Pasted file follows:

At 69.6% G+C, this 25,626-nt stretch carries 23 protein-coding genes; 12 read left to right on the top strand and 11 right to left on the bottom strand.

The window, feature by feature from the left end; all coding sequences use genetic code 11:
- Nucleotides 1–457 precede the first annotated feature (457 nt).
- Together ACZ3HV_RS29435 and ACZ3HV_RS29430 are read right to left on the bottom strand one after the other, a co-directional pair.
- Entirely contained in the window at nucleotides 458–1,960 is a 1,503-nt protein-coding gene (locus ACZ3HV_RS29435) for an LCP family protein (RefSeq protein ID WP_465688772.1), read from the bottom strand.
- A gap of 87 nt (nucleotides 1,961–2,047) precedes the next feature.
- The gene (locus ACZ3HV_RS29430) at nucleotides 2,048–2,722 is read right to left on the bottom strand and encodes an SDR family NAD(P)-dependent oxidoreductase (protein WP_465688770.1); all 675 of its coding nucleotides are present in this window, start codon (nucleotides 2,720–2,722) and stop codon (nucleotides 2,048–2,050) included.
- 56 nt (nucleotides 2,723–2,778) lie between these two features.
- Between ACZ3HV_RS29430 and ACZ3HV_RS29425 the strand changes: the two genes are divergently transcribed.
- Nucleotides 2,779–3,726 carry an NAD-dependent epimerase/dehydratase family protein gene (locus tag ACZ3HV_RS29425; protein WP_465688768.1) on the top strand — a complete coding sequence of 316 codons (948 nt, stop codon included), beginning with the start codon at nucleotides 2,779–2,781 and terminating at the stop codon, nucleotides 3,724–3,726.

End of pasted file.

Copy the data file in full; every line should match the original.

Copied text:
At 69.6% G+C, this 25,626-nt stretch carries 23 protein-coding genes; 12 read left to right on the top strand and 11 right to left on the bottom strand.

The window, feature by feature from the left end; all coding sequences use genetic code 11:
- Nucleotides 1–457 precede the first annotated feature (457 nt).
- Together ACZ3HV_RS29435 and ACZ3HV_RS29430 are read right to left on the bottom strand one after the other, a co-directional pair.
- Entirely contained in the window at nucleotides 458–1,960 is a 1,503-nt protein-coding gene (locus ACZ3HV_RS29435) for an LCP family protein (RefSeq protein ID WP_465688772.1), read from the bottom strand.
- A gap of 87 nt (nucleotides 1,961–2,047) precedes the next feature.
- The gene (locus ACZ3HV_RS29430) at nucleotides 2,048–2,722 is read right to left on the bottom strand and encodes an SDR family NAD(P)-dependent oxidoreductase (protein WP_465688770.1); all 675 of its coding nucleotides are present in this window, start codon (nucleotides 2,720–2,722) and stop codon (nucleotides 2,048–2,050) included.
- 56 nt (nucleotides 2,723–2,778) lie between these two features.
- Between ACZ3HV_RS29430 and ACZ3HV_RS29425 the strand changes: the two genes are divergently transcribed.
- Nucleotides 2,779–3,726 carry an NAD-dependent epimerase/dehydratase family protein gene (locus tag ACZ3HV_RS29425; protein WP_465688768.1) on the top strand — a complete coding sequence of 316 codons (948 nt, stop codon included), beginning with the start codon at nucleotides 2,779–2,781 and terminating at the stop codon, nucleotides 3,724–3,726.